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The Vault at PfaffsAn Archive of Art and Literature by the Bohemians of Antebellum New York
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52
              Damoreau s Revelations
one) there.    This Warne, a good-humored,
common-place chap, who plays in lively manner
on the piano, accompanying others singing, is
a little stricken with Lizzie.        Phillips and
buxom Miss Trainque bill and coo, after the
lovingest sort.         To my room about 9  ,
had stripped and was going to have two hours
of the  Mill on the Floss  when Damoreau came
up.   Over whiskey and water and a pie he
got confidential and talked till past midnight,
barring twenty minutes of Boweryem s presence,
the little man coming up-stairs with lemonade.
Here are Charley s details, involving the charac-
teristics of a very peculiar and not at all satis-
factory woman   of course his wife.         He
confessed that his marriage was  a slip-up. 
She had asserted that she loved him but within
two months subsequent to the union, she privately
mortgaged a sum of $1000 which she possessed
for ten years,  finding,  as she has recently told
her husband,  that she was married to a second-
rate workman, who would probably want to avail
himself of some of the money.    Always distrusting
and suspecting him, her secretiveness being some-
thing perfectly marvellous, her whole married life
has exhibited a preternatural acuteness as to what
she conceives due to her, unqualified by affections
Page
Title:Thomas Butler Gunn Diaries, Volume Thirteen: page sixty-one
Description:Describes Charles Damoreau's talk about his wife and marriage.
Date:1860-06-29
Subject:Boardinghouses; Books and reading; Boweryem, George; Damoreau, Charles (Brown); Gunn, Thomas Butler; Marriage; Phillips; Trainque, Cecilia (Phillips); Warne; Women; Woodward, Lizzie
Coverage (City/State):[New York, New York]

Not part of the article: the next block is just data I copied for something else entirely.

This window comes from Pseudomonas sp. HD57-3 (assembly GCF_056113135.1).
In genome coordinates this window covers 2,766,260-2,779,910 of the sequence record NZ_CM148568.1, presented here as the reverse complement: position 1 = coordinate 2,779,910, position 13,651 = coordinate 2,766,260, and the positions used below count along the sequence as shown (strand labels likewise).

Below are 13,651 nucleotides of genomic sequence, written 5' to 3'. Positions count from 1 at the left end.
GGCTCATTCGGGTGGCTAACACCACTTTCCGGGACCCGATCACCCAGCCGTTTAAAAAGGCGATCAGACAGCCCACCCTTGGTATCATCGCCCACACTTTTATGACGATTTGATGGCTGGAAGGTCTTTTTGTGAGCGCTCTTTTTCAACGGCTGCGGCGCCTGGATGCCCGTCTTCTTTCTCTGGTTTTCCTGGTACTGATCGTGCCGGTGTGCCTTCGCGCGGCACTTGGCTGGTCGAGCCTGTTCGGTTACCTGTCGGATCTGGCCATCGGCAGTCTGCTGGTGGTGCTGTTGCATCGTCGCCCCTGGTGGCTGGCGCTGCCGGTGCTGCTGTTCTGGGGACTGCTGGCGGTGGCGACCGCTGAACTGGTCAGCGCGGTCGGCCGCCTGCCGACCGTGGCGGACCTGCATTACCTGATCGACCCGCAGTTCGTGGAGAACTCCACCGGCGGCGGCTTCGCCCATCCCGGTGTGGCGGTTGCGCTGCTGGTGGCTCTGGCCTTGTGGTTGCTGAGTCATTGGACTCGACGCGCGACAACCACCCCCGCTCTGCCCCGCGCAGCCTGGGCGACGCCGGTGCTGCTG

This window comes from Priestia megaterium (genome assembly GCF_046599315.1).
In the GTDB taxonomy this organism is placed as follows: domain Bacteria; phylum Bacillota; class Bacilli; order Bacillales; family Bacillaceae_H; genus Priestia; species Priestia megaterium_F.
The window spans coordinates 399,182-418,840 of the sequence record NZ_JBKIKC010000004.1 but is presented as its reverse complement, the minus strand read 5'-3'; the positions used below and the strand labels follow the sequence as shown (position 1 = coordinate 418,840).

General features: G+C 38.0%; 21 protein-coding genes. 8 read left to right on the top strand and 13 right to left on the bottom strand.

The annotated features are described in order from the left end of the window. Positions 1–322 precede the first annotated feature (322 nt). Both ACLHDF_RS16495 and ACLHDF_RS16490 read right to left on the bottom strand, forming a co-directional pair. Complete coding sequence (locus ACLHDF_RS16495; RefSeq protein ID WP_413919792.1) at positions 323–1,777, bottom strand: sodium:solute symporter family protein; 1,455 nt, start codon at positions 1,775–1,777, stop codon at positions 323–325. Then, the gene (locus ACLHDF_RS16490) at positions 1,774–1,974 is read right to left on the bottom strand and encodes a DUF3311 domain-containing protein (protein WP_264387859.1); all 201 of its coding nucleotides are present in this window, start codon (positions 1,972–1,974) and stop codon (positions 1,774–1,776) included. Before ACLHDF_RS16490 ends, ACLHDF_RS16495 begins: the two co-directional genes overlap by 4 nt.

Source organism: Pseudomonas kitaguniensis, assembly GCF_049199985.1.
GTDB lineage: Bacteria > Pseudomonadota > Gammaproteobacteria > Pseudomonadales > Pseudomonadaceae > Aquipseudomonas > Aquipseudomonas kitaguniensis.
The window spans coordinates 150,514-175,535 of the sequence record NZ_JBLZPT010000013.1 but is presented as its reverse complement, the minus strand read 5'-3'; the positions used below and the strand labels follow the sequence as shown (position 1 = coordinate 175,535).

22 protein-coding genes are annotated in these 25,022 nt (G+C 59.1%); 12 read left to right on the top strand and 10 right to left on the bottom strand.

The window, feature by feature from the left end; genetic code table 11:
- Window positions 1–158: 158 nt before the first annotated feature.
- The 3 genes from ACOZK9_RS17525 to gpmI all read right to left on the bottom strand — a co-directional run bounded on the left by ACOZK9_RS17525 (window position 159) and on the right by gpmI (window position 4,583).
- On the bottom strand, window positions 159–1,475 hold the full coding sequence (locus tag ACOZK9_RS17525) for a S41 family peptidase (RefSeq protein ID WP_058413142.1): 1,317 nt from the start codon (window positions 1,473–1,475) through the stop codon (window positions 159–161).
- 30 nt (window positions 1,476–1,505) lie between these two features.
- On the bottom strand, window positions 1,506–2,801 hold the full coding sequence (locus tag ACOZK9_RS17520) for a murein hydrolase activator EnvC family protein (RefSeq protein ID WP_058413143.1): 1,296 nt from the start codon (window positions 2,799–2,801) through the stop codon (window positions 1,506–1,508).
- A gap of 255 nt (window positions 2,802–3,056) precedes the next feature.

Scan Date:2011-01-29

 

Volume
Title:Thomas Butler Gunn Diaries, Volume Thirteen
Description:Includes descriptions of boarding house living, his freelance writing and drawing work, antics of New York literary Bohemians, Frank Cahill fleeing for England after spending money that was meant for ''The New York Picayune,'' visits to the Edwards family, the state of Charles Damoreau's marriage, a sailing excursion to Nyack with the Edwards family and other friends on the Fourth of July, a fight between Fitz James O'Brien and House at Pfaff's, witnessing a fire at Washington Market, the execution of pirate Albert Hicks on Bedloe's Island, an excursion aboard the ship Great Eastern, a vacation at Grafton with the Edwards family, his growing friendship with Sally Edwards, Lotty Granville's behavior with Brentnall and Hill at his boarding house, Frank Bellew's return to England, and visits to dance houses in the Fourth Ward with friends for an article.
Subject:Boardinghouses; Bohemians; Gunn, Thomas Butler; Journalism; Marriage; Publishers and publishing; Women
Coverage (City/State):New York, New York; Grafton, New York
Note:Thomas Butler Gunn was born February 15, 1826, in Banbury, England, and came to New York in 1849. During the Civil War he worked as a correspondent for the New York Tribune and the New York Evening Post. He returned to England in 1863, and died in Birmingham in April 1903. The collection includes twenty-one volumes of his diaries, including newspaper clippings, letters, photographs, sketches, and various other items inserted by Gunn. Diary entries date from July 7, 1849, to April 7, 1863, and include his experiences with the New York publishing and literary world, his descriptions of boarding houses, his travels throughout the United States, and his experiences traveling with the Federal army as a Civil War correspondent.
Publisher:Missouri History Museum
Rights:Copyright 2011 Missouri History Museum.
Source:Page images, transcriptions, and metadata of the Thomas Butler Gunn diaries have been provided by the Missouri History Museum.